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Math Grad School Question

  1. Oct 21, 2010 #1
    I just had a quick hypothetical question. If you're a math and physics major, does the fact that you're a physics major help at all when applying to math grad school? In other words, say you've taken several math graduate classes and several physics graduate classes as well. Would the physics graduate classes even help your application, or would it have been better to take more math graduate classes?
    In general, would anything on your application related to physics help (physics research, physics internships, physics classes, etc.)? Because if not, then it would seem like a waste of time to even do anything physics related if the unwavering goal is to go to grad. math school.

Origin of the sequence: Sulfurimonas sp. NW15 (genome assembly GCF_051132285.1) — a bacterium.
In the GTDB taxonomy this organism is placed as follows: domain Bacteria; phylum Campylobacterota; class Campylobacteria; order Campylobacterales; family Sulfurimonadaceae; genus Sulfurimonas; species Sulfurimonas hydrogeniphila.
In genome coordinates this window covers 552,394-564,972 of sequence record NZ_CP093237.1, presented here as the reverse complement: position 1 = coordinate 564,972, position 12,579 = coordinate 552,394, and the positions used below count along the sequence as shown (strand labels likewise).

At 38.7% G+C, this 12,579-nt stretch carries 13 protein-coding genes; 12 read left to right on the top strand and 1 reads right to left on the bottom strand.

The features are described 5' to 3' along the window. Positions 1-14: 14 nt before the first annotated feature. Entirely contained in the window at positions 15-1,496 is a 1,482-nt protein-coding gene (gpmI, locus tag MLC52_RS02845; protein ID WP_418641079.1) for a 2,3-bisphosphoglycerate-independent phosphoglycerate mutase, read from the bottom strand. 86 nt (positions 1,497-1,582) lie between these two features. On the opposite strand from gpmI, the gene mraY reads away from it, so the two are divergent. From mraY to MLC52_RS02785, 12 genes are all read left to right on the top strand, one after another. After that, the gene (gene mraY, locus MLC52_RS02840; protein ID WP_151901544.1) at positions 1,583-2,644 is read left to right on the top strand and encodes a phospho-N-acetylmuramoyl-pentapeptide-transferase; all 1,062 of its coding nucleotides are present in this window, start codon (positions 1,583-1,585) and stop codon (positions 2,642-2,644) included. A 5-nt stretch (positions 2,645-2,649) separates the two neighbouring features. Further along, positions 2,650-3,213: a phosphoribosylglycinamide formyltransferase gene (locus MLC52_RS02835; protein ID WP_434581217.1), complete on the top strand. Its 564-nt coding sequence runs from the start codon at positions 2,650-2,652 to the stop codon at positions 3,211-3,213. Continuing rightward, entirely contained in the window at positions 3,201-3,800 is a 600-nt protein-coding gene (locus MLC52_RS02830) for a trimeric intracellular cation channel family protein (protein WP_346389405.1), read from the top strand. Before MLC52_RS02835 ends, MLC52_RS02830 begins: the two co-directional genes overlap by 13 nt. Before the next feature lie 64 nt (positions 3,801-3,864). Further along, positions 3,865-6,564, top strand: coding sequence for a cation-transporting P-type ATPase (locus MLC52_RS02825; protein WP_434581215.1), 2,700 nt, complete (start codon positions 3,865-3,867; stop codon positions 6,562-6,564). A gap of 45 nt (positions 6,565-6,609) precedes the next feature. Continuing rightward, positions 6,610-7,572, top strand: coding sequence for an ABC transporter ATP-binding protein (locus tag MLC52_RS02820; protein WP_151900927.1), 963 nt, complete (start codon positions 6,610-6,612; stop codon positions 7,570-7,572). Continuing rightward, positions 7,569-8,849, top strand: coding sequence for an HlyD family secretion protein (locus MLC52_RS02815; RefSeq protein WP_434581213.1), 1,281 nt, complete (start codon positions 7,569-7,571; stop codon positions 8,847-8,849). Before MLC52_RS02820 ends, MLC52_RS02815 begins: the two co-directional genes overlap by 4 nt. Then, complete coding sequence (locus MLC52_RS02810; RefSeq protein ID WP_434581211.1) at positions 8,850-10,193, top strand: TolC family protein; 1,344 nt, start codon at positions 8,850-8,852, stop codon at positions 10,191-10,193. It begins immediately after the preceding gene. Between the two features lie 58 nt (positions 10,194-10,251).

For physics grad school, I would expect a major in math and math graduate classes to help your graduate school application. I'm just not sure if this is also true when applying to math grad school.
  2. jcsd
  3. Oct 21, 2010 #2


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    It won't hurt and depending on what you intend to work on it might help a lot. Say you are interested in complex algebraic geometry, mathematical physics etc. then knowing physics will be a big plus. In general it will help just as much as having studied a lot of computer science or anything mathematical. The point is that you need to put together an application where all the physics you did is well integrated with your future plans. If you can't do that, then it probably won't give you any extra help compared to just any random minor.

    In my math PhD. program we actually have two graduate students doing mathematical physics with a physics Ph.D. already on their belt. Similarly, one student doing mathematical physics transferred to MIT to their physics Ph.D. program. What I'm trying to say is that if you're interested in that kind of stuff, then it's most certainly a plus.
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